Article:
To Major General William Alexander, Lord Stirling1
[Paramus, New Jersey, July 14, 1778]
Since the giving my evidence at the Court Martial, I have been endeavouring to recollect more particularly the import of the conversation between General Lee and myself, that happened in the field the day of the action and which was the subject of discussion yesterday, before the Court. My memory will not serve me on the occasion, in so clear a manner, as I could wish; but I have been able to form some more distinct ideas, than those expressed when I was interrogated by General Lee, which I communicate to you to make what use of them you think proper. On my making some remarks to General Lee which I now forget, he asked me the following questions, or others to the same effect, and I think partly in the same words. “Do I appear to you to have lost my senses, do I not possess myself?” My answer to these questions I do not perfectly recollect; but I remember that it was a favourable one, though I am unable to determine to what extent. It will be readily conceived that so singular and unexpected a question was not a little embarrassing; and it is possible, I may have replied in terms of less reserve and caution, than I should have done at a moment of greater tranquillity and cooler reflection. I perfectly remember what passed in my mind upon the occasion, with respect to General Lee’s conduct, and from the most deliberate and unbiassed retrospect of it, my judgment intirely coincides with what I then thought. His answers to what was said to him were pertinent; and his behaviour had not the least appearance of concern on the score of personal security. So far he possessed himself and could not be said to have lost his senses, according to his own expressions. But he certainly did not appear to me to be in that collected state of mind or to have that kind of self-possession, which is an essential requisite of the General, and which alone can enable him, in critical emergencies, to take his measures with the promptitude and decision they require. A certain indecision improvidence and hurry of spirits were apparent. These were my thoughts to the best of my recollection at the time, and it is natural for me to believe, that what I replied to General Lee could not be inconsistent with them.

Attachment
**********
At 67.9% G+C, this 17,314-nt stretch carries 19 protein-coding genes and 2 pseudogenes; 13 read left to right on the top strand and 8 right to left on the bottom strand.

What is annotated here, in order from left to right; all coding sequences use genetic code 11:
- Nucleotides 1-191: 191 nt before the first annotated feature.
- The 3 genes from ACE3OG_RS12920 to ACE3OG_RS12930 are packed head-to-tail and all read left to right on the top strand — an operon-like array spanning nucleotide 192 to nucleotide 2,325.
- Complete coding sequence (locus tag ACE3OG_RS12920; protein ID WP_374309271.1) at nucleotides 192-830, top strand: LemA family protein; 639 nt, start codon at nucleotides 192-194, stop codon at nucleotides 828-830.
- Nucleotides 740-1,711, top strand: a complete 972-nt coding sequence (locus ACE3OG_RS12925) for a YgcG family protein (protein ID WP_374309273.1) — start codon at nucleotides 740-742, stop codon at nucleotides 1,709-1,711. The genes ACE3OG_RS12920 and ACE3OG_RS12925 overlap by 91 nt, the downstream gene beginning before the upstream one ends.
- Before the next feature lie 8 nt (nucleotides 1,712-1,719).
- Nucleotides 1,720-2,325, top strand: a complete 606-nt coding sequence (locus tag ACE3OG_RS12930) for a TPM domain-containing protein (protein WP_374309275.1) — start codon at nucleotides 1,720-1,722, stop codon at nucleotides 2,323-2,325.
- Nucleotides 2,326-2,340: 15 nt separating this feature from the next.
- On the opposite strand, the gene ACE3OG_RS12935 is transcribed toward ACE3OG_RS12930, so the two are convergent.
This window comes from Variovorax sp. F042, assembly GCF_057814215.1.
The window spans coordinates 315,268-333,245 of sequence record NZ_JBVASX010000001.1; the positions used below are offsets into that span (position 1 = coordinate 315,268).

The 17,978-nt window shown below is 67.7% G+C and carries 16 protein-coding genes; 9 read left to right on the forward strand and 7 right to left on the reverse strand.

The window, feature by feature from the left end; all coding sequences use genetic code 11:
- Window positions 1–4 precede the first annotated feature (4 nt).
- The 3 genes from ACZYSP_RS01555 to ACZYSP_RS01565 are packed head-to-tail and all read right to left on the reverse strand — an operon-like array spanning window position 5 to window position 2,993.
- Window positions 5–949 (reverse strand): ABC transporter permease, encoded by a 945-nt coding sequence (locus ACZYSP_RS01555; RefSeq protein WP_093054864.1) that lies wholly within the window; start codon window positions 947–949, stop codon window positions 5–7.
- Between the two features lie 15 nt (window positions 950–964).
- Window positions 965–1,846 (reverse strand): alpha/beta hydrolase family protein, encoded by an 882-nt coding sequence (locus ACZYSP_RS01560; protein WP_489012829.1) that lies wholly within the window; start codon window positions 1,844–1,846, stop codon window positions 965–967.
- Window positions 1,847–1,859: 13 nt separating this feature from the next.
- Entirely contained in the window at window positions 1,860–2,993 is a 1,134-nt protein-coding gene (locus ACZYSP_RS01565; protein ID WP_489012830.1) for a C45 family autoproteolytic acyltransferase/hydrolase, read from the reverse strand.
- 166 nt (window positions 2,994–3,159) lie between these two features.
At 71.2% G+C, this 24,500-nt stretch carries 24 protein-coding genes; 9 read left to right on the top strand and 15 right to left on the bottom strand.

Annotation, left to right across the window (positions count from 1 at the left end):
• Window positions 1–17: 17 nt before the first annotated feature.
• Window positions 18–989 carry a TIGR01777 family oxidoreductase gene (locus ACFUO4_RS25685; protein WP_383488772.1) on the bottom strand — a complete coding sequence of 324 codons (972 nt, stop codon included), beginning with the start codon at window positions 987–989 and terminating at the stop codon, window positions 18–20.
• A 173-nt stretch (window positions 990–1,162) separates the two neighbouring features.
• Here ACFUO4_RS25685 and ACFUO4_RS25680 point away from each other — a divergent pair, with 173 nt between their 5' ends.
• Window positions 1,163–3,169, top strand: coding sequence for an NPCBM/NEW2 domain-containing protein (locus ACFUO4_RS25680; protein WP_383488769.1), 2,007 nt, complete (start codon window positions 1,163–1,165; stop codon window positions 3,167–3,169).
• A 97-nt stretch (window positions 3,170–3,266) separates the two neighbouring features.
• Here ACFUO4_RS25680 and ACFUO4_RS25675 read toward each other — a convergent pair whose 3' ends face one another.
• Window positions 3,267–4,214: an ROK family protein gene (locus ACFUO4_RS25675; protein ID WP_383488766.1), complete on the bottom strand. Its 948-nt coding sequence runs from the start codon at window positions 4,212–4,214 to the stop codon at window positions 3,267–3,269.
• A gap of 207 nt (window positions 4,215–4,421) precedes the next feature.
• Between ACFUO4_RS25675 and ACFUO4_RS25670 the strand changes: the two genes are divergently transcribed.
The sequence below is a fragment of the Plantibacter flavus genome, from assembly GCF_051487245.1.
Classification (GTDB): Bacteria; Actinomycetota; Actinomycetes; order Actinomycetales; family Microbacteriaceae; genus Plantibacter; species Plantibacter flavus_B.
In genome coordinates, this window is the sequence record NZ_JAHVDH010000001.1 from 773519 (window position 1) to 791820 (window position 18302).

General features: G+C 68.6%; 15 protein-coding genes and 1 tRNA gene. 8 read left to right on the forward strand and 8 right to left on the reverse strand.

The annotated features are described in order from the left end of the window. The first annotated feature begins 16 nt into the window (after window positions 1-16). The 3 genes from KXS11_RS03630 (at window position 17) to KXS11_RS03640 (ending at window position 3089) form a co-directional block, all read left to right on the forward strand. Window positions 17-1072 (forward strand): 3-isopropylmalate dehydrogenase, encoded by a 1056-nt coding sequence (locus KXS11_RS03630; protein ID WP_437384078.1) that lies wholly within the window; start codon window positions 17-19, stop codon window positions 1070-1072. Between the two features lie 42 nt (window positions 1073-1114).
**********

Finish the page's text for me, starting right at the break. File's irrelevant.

This letter I mean as explanatory to my testimony of yesterday founded upon my reflections since; and if it can be done with propriety I shall be glad it may be admitted by the Court as such.
I am with regard Sir Your most Obedt Serv
ADf, Hamilton Papers, Library of Congress.
1. Although the name of the addressee is not given by H, it seems likely that this letter was intended for Lord Stirling, president of the court-martial for the trial of Major General Charles Lee.